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dc.contributor.authorXu, Jennifer J.
dc.contributor.authorChen, Hsinchun
dc.date.accessioned2004-10-29T00:00:01Z
dc.date.available2010-06-18T23:42:33Z
dc.date.issued2004en_US
dc.date.submitted2004-10-29en_US
dc.identifier.citationFighting organized crimes: using shortest-path algorithms to identify associations in criminal networks 2004, 38(3):473-487 Decision Support Systemsen_US
dc.identifier.urihttp://hdl.handle.net/10150/106207
dc.descriptionArtificial Intelligence Lab, Department of MIS, University of Arizonaen_US
dc.description.abstractEffective and efficient link analysis techniques are needed to help law enforcement and intelligence agencies fight organized crimes such as narcotics violation, terrorism, and kidnapping. In this paper, we propose a link analysis technique that uses shortest-path algorithms, priority-first-search (PFS) and two-tree PFS, to identify the strongest association paths between entities in a criminal network. To evaluate effectiveness, we compared the PFS algorithms with crime investigatorsâ typical association-search approach, as represented by a modified breadth-first-search (BFS). Our domain expert considered the association paths identified by PFS algorithms to be useful about 70% of the time, whereas the modified BFS algorithmâ s precision rates were only 30% for a kidnapping network and 16.7% for a narcotics network. Efficiency of the two-tree PFS was better for a small, dense kidnapping network, and the PFS was better for the large, sparse narcotics network.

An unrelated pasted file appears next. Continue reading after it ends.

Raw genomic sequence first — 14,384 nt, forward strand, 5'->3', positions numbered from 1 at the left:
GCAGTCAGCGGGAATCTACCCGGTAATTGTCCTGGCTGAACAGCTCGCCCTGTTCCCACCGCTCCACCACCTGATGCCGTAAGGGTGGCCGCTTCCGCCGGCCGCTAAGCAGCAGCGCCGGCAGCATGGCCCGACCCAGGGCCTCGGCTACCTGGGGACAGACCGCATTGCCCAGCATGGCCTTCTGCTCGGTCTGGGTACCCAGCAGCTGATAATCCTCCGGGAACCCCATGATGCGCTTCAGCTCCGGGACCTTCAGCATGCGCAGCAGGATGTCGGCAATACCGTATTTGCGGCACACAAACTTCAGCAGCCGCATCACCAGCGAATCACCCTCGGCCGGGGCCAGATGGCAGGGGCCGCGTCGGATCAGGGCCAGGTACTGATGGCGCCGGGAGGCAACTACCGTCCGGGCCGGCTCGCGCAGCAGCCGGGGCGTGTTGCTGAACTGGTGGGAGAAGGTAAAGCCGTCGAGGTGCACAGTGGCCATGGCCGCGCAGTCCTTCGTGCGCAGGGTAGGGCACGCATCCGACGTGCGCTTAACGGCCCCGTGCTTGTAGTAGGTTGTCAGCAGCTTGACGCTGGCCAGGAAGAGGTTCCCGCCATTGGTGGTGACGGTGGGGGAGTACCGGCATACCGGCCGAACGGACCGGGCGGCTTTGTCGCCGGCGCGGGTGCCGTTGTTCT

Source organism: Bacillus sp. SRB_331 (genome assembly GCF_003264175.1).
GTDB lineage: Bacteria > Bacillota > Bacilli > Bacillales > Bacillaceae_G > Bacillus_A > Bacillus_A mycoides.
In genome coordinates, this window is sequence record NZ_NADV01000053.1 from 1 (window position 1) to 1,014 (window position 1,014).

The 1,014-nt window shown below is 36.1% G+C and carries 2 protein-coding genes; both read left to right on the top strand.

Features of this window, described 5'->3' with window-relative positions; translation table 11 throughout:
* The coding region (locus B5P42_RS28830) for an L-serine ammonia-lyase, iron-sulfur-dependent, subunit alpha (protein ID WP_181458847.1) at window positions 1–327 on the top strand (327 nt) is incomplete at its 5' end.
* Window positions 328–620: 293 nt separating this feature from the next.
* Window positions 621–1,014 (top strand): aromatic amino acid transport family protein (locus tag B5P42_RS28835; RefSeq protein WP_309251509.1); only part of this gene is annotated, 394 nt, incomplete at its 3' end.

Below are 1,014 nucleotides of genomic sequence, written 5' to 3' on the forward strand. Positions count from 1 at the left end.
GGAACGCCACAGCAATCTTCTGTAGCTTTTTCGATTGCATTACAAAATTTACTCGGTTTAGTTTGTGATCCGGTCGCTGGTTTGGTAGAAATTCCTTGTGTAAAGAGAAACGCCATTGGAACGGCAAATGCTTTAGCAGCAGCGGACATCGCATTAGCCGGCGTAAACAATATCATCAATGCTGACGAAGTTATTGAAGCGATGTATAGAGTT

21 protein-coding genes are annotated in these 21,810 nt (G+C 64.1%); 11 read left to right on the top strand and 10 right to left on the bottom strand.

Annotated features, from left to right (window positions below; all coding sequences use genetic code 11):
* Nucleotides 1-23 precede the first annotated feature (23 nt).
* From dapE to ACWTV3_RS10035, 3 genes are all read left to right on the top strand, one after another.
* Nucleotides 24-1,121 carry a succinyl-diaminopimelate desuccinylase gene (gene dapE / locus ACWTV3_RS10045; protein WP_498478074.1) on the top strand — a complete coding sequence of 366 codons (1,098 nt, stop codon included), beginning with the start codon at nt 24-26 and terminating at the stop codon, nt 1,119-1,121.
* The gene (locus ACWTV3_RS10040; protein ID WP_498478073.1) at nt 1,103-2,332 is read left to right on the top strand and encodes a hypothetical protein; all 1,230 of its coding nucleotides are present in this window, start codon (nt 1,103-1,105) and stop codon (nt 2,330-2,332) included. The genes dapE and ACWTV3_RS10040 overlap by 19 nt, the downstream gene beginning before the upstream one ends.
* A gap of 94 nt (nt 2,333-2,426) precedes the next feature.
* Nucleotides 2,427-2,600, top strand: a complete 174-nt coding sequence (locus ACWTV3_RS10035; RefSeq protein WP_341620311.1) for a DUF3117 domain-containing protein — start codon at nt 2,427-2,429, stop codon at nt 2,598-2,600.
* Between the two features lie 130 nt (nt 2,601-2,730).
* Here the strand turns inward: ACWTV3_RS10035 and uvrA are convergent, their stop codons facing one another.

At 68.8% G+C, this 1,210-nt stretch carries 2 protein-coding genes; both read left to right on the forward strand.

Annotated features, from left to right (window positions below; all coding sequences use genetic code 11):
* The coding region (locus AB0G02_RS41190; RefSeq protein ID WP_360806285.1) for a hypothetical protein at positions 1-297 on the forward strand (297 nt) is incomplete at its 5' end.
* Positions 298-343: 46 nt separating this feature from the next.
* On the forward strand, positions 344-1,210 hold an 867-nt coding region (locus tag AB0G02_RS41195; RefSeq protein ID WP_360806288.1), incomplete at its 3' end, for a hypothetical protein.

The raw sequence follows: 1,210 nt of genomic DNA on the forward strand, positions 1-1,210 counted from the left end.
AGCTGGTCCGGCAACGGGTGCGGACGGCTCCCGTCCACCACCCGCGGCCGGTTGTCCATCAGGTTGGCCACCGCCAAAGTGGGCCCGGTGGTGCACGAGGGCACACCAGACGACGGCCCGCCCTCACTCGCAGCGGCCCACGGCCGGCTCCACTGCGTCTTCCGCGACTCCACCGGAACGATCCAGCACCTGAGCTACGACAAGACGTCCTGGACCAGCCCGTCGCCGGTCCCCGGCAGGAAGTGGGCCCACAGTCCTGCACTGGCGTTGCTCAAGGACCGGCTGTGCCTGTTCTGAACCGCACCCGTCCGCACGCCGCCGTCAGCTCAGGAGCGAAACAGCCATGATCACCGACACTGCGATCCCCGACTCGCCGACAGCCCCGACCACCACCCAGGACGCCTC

dc.format.mimetypeapplication/pdfen_US
dc.language.isoenen_US
dc.publisherElsevieren_US
dc.subjectArtificial Intelligenceen_US
dc.subject.otherNational Science Digital Libraryen_US
dc.subject.otherNSDLen_US
dc.subject.otherArtificial intelligence laben_US
dc.subject.otherAI laben_US
dc.titleFighting organized crimes: using shortest-path algorithms to identify associations in criminal networksen_US
dc.typeJournal Article (Paginated)en_US
dc.identifier.journalDecision Support Systemsen_US
refterms.dateFOA2018-08-21T16:47:41Z
html.description.abstractEffective and efficient link analysis techniques are needed to help law enforcement and intelligence agencies fight organized crimes such as narcotics violation, terrorism, and kidnapping. In this paper, we propose a link analysis technique that uses shortest-path algorithms, priority-first-search (PFS) and two-tree PFS, to identify the strongest association paths between entities in a criminal network. To evaluate effectiveness, we compared the PFS algorithms with crime investigatorsâ typical association-search approach, as represented by a modified breadth-first-search (BFS). Our domain expert considered the association paths identified by PFS algorithms to be useful about 70% of the time, whereas the modified BFS algorithmâ s precision rates were only 30% for a kidnapping network and 16.7% for a narcotics network. Efficiency of the two-tree PFS was better for a small, dense kidnapping network, and the PFS was better for the large, sparse narcotics network.


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